I will have more next week on this. In the meantime, the Project on Emerging Nanotechnologies (PEN) has a new event coming up on Tuesday, Sept. 29, 2009 at 12:30 pm EST in Washington, DC. The event is titled, Nanotechnology, Synthetic Biology, and Biofuels: What does the public think? If you’re in Washington, DC and want to attend, you can RSVP here or there will be both a live webcast and a posted webcast after the event, no RSVP required.

Finally, Rob Annan (Don’t leave Canada behind) is digging deeper into the issue of entrepreneurship in Canada and how we can nurture it here. He also provides some resources that you may want to check out or you may want to let him know of your network.

3 thoughts on “Science communication in Canada (part 2)

  1. BaxDoc

    hey frogheart – as someone who was mostly a journalist but who occasionally also did bits of pr writing, I have to disagree with your use of the term ‘snobbery’ with respect to the relationship between the two. I don’t think it is snobbery to dismiss, say, the puff pieces that Genome BC puts out or the non critical, nay, breathless prose that companies hawking genetic ‘cures’ put out, implying that the end of cancers and all chronic diseases is night …
    PR, at least as it most often seems to appear, is more concerned with the appearance and hype than the reality ..
    OK, I sound mega grumpy about it all but I’ve read too many drug co releases and seen too much so called journalism quote bible and verse put out by corporations without doing due diligence. which is what science journalism is all about..
    but I digress.
    what I really wanted to say was that the problem is not the journalism but the money, the production, the editing, the people who pay. when you are not valuing actual analysis or journalism or someone who can sift through the information and are OK with reprinting a press releases .. well how could there be any decent science or medical journalism?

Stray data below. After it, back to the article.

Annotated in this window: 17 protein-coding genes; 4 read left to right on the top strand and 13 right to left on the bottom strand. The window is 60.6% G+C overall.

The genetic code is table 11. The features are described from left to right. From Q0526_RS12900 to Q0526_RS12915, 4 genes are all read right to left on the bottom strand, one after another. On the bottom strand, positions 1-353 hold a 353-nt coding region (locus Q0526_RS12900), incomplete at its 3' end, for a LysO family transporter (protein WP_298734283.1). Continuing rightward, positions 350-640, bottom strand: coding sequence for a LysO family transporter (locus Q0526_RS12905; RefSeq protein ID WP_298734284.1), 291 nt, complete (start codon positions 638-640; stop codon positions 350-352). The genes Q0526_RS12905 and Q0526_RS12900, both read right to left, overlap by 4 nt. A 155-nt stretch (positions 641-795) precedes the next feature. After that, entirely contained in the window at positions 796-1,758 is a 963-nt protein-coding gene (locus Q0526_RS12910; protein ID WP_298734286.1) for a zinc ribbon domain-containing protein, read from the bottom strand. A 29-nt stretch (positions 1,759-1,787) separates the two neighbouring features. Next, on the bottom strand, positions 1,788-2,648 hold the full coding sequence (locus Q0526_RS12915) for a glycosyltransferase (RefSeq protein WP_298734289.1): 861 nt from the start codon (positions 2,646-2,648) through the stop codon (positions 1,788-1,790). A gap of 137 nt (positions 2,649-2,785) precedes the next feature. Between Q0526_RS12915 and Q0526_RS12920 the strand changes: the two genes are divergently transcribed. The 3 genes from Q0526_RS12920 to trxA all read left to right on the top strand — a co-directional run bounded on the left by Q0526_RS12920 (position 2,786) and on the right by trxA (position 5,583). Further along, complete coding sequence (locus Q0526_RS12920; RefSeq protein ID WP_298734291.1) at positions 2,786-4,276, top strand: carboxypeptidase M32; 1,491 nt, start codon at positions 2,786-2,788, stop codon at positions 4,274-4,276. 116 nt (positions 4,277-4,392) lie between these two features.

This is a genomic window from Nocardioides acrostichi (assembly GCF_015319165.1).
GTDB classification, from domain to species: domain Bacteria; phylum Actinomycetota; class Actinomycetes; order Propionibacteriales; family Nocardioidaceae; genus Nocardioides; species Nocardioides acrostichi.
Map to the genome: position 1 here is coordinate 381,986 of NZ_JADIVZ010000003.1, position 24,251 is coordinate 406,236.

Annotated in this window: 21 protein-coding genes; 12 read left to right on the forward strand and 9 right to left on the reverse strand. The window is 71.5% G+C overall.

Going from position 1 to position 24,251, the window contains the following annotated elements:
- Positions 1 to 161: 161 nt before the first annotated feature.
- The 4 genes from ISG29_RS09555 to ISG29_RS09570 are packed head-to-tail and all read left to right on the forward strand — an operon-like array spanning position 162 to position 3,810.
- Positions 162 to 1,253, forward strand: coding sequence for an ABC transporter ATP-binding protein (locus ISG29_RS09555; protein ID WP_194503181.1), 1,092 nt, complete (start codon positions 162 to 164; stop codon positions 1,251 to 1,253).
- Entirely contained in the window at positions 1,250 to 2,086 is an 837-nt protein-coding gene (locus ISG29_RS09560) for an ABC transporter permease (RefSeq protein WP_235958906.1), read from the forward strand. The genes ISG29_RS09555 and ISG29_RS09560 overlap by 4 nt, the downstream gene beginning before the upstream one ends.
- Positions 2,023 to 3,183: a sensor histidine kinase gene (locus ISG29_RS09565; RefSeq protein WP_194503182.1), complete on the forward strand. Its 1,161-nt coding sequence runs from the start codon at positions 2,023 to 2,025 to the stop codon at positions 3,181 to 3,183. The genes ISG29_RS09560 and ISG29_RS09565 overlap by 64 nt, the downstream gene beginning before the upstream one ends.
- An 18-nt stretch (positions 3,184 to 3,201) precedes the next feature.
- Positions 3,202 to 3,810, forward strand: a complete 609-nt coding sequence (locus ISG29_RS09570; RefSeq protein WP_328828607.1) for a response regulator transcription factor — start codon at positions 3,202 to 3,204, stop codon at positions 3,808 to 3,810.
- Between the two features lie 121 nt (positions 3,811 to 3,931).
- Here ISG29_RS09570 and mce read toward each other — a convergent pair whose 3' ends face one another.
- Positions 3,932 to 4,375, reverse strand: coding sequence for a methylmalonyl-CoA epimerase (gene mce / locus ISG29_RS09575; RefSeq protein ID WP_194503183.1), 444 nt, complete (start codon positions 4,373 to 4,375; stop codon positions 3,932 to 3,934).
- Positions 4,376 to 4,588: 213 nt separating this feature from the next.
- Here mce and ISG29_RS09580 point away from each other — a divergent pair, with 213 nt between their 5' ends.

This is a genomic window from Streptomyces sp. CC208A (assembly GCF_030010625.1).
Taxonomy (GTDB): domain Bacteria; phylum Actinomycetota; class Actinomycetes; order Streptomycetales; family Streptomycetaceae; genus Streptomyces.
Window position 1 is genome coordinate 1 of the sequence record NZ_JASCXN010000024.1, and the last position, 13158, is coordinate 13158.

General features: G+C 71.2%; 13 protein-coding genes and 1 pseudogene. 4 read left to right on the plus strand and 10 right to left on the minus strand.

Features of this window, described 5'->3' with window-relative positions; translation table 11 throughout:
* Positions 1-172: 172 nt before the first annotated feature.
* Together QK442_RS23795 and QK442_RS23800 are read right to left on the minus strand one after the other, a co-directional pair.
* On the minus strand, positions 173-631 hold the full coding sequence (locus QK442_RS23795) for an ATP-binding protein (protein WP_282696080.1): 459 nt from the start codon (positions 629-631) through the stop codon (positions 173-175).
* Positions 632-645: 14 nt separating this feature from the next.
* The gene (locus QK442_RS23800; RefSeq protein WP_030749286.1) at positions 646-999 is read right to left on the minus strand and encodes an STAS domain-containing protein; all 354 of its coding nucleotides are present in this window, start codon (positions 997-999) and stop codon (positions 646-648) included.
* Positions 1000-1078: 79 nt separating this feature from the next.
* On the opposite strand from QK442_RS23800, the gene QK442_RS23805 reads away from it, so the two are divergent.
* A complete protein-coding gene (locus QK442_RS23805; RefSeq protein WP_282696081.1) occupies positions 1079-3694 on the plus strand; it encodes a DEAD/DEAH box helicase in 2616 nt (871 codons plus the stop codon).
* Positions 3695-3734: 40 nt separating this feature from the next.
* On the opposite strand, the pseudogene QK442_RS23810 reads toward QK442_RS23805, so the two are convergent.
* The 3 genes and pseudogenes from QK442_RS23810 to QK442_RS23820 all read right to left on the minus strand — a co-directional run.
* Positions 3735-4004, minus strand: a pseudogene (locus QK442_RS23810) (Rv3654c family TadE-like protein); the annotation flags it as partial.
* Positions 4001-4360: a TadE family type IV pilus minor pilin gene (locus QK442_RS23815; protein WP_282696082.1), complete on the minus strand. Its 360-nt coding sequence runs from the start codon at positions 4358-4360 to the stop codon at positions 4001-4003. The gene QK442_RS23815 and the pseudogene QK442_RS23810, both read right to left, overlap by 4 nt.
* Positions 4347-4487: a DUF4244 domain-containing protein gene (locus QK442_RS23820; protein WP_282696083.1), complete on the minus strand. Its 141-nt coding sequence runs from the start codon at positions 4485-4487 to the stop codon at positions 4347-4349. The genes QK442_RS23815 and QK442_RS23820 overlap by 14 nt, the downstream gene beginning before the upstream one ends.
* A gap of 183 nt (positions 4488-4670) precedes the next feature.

hope my rant made sense ..

  2. admin

    Hi BaxDoc! Sorry for the drive through but I’m having one of those days … I take your point that puff pieces are produced by pr and communications professionals … you’ve named a sector (and subsectors) which are notorious for that kind of thing … at the same time, I do know that some pr and communications material is highly researched and made as accurate as possible given the fact that it’s being used for persuasion, education, or sales … in my opinion, at least some of the dismissiveness is due to snobbery … that said, there are many criticisms to be made of pr/communications professionals colluding with unsavoury individuals, corporations, and regimes (the junta in 1970s Argentina, for one) … those sorts of activities invite the dismissals and the contempt … thanks for pushing me to think a little further on the matter …

  3. Pingback: Science communication in Canada (part 4a); Italian nano « FrogHeart